Sunday, May 25, 2014

Mac: AppleIntelCPUPowerManangement Kernel Panic

Mac: AppleIntelCPUPowerManangement Kernel Panic
After upgrading from Mac OS X Mavericks 10.9.2 to 10.9.3, my machine (HP Probook 4530s) ran into AppleIntelCPUPowerManangement Kernel panic, and to my surprise none of the boot flags helped me to boot into the system.
I decided to do a fresh install, but even booting from USB resulted the same. Then I decided to remove AppleIntelCPUPowerManangement.kext, but I can't even access terminal.

Here's the solution:
My machine dual boots Windows and Mac.

  1. I logged into Windows
  2. Installed MacDrive, trial version
  3. Rebooted into windows and opened the drive on which Mac is installed
  4. Did two things, don't know which one helped:
Opened /Extra/org.chameleon.Boot.plist with a text editor and added the following code:
<key>GenerateCStates</key>
<string>No</string>
<key>GeneratePStates</key>
<string>No</string>
And deleted AppleIntelCPUPowerManangement related kexts from this directory:
/System/Library/Extensions/
I found two kext folders related to it and deleted both.

Rebooted without any boot flags and voila. It worked.

Thursday, May 22, 2014

Mac: Access Mac formatted (HFS+) disks from Windows

Mac: Access Mac formatted (HFS+) disks from Windows Mac: Access Mac formatted (HFS+) disks from Windows
Recently I found a very easy and useful tool to access devices (USB, HDD, in-fact drive on which Mac OSX is installed), from windows.

MacDrive:
Once you install MacDrive, it will reboot and all the drives which are Mac-formatted will be mounted alongside the Windows partitions.
Having said that, there is a BIG problem. ITS NOT FREE. But, you can use the trial version, when in need.

Sunday, May 18, 2014

Ubuntu: Directory size from terminal

Ubuntu: Directory size from terminal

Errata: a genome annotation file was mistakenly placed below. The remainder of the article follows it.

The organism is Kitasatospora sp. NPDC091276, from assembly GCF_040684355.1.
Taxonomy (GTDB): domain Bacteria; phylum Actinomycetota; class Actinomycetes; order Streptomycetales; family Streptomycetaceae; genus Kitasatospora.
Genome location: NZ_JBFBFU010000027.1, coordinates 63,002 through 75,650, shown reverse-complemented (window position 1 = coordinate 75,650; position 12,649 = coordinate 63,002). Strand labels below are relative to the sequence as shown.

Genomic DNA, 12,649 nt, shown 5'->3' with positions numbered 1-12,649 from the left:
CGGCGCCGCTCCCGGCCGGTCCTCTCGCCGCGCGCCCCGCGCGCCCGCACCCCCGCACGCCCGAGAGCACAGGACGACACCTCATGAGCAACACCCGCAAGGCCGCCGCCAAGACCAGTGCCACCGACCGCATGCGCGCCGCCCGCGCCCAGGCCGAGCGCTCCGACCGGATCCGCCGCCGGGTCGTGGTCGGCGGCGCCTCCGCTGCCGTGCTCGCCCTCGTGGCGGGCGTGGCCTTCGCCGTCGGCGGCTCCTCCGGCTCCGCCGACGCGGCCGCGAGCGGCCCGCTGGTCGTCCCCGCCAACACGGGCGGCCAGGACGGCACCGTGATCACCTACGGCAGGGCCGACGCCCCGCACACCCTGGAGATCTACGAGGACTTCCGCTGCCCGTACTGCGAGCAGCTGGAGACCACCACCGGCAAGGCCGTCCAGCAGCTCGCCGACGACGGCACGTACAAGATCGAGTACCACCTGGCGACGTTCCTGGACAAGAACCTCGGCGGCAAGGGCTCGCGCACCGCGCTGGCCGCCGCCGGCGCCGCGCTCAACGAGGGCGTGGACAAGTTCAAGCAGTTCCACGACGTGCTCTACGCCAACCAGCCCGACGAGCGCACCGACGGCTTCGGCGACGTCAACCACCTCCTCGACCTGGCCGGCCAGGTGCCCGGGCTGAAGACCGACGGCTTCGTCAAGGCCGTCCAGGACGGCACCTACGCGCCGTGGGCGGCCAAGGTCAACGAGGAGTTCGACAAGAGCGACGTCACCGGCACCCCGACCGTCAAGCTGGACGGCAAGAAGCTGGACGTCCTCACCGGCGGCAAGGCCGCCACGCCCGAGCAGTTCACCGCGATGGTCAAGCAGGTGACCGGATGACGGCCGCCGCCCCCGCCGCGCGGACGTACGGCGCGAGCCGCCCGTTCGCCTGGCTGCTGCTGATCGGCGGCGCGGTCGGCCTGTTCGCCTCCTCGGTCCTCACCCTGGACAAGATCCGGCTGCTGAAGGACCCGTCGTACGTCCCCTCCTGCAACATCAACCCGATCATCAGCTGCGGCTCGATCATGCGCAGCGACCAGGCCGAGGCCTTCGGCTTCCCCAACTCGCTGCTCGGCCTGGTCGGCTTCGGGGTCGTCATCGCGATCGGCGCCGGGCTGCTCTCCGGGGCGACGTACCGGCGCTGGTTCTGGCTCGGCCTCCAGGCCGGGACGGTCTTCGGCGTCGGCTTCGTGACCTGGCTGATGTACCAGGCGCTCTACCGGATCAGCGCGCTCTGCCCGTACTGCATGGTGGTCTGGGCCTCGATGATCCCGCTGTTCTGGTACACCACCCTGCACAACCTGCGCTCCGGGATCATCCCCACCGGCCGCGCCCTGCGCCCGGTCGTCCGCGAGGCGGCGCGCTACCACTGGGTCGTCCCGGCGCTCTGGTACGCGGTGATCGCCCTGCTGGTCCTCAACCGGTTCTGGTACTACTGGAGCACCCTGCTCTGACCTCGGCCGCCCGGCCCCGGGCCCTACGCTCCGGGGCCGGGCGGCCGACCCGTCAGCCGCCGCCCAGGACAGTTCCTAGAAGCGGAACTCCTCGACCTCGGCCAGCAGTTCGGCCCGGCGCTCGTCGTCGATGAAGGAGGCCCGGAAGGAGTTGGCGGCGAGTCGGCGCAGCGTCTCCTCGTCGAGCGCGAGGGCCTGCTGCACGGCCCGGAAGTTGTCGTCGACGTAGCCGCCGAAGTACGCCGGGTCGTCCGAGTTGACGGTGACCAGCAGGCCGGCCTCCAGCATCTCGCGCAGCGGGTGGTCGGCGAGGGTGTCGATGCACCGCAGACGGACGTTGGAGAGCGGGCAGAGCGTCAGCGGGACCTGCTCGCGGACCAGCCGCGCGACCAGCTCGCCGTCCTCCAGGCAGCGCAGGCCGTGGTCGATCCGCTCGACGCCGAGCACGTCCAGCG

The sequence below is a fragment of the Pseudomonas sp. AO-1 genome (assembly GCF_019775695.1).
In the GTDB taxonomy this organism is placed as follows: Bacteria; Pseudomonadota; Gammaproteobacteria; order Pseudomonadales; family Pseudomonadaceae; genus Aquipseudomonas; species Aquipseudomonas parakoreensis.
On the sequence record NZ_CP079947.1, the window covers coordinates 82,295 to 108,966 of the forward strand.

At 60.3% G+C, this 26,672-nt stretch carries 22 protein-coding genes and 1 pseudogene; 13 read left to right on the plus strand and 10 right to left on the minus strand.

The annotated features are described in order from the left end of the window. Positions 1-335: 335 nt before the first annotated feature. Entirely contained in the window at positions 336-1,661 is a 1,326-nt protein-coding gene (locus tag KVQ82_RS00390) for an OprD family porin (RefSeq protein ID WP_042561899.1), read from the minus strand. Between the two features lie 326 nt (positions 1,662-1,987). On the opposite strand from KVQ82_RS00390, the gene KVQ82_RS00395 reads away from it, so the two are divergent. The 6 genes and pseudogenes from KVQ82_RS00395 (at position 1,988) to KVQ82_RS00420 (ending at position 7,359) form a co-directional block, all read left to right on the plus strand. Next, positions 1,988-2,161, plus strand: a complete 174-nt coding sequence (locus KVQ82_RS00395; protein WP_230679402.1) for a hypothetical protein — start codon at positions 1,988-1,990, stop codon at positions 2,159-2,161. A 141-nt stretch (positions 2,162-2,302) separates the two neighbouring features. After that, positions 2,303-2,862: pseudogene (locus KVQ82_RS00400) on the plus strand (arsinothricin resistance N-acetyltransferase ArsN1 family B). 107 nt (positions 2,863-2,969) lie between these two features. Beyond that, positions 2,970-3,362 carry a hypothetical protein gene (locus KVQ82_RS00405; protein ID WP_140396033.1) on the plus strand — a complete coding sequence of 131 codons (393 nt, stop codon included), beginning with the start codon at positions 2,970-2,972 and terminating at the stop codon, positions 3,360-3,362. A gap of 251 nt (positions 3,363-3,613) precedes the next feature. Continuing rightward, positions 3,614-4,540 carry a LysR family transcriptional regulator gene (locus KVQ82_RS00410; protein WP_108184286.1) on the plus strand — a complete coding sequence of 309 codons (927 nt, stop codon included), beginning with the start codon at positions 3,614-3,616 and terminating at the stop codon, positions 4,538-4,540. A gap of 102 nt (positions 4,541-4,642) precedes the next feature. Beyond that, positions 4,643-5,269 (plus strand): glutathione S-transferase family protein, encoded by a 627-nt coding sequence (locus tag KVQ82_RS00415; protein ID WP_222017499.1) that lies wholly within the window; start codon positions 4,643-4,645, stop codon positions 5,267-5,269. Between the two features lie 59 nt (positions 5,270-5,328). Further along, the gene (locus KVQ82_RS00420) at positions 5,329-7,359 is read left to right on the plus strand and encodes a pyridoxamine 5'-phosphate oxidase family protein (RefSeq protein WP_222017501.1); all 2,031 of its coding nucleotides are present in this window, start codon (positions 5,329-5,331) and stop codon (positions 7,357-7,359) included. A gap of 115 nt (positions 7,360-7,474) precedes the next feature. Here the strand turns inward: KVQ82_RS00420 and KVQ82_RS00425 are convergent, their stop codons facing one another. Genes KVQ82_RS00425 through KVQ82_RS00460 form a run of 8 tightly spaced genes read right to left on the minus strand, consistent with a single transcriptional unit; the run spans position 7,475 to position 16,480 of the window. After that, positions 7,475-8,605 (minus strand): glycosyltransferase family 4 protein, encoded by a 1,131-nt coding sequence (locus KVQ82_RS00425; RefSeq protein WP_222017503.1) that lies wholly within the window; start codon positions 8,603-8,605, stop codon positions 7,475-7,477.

In this post we gonna see how to find size of a directory from Terminal. To summarise disk usage of each file, recursively for directories, we can use the following command
du [option]... [FILE/Directory]...
To get the report in human readable format, along with the overall summary, use
du -hs /path/to/directory

To find sizes of directories recursively unto a certain depth (e.g.: depth = 2):
du -h --max-depth=2 /path/to/directory

Friday, May 9, 2014

Ubuntu: Proxy settings for Maven

Ubuntu: Proxy settings for Maven
Recently I faced problem using maven under a proxy network and by little research, found this solution.
Temporary solution:
Add the following options along with your maven command
-DproxySet=true -DproxyHost=myproxy.com -DproxyPort=3128
For example, to run "mvn package":
mvn -DproxySet=true -DproxyHost=my.proxy.host -DproxyPort=3128 package

Permanent solution:
To add the proxy settings permanently, goto {M2_HOME}/conf/settings.xml and find the <proxies> section. Un-comment the required sections and configure accordingly.
To set proxy without password protection, change it as follows:
<proxies>
   <proxy>
      <id>optional</id>
      <active>true</active>
      <protocol>http</protocol>
      <host>proxy.host.net</host>
      <port>80</port>
      <nonProxyHosts>local.net|some.host.com</nonProxyHosts>
    </proxy>
  </proxies>
Change the words in italic format.

Sunday, May 4, 2014

Ubuntu: Recent command history (terminal)

Ubuntu: Recent command history (terminal)
Hello guys,
In this post I'm gonna show you "How to display and play with a list of recent commands in Ubuntu?".
To check history of command or to get info about command executed by user, we can use the following command:
history
It will display the list of all the command executed, along with a serial number indiacating the oerder in which they are executed.

Now you may feel it dificult to find a specific command among them. In order to do so, we can combine the history with grep.
history | grep version
This will display a list of command in which the word "version" has appeared.

We can also execute a specific command by knowing its serial number from this list. After getting the result from history command, just type the number preceeded by ! to execute the command. To execute command which is at number 115 in the list, just type
!115
It will run the 115th command in the history list.

To re-run a recent command that starts with xyz, just type !xyz.
!histo
It may display the recent history, if no other command would have been executed after recent history command.

And the most commonly used reverse search:
Ctrl + R
After typing this command, type a keyword to search. When you found your command, just press enter.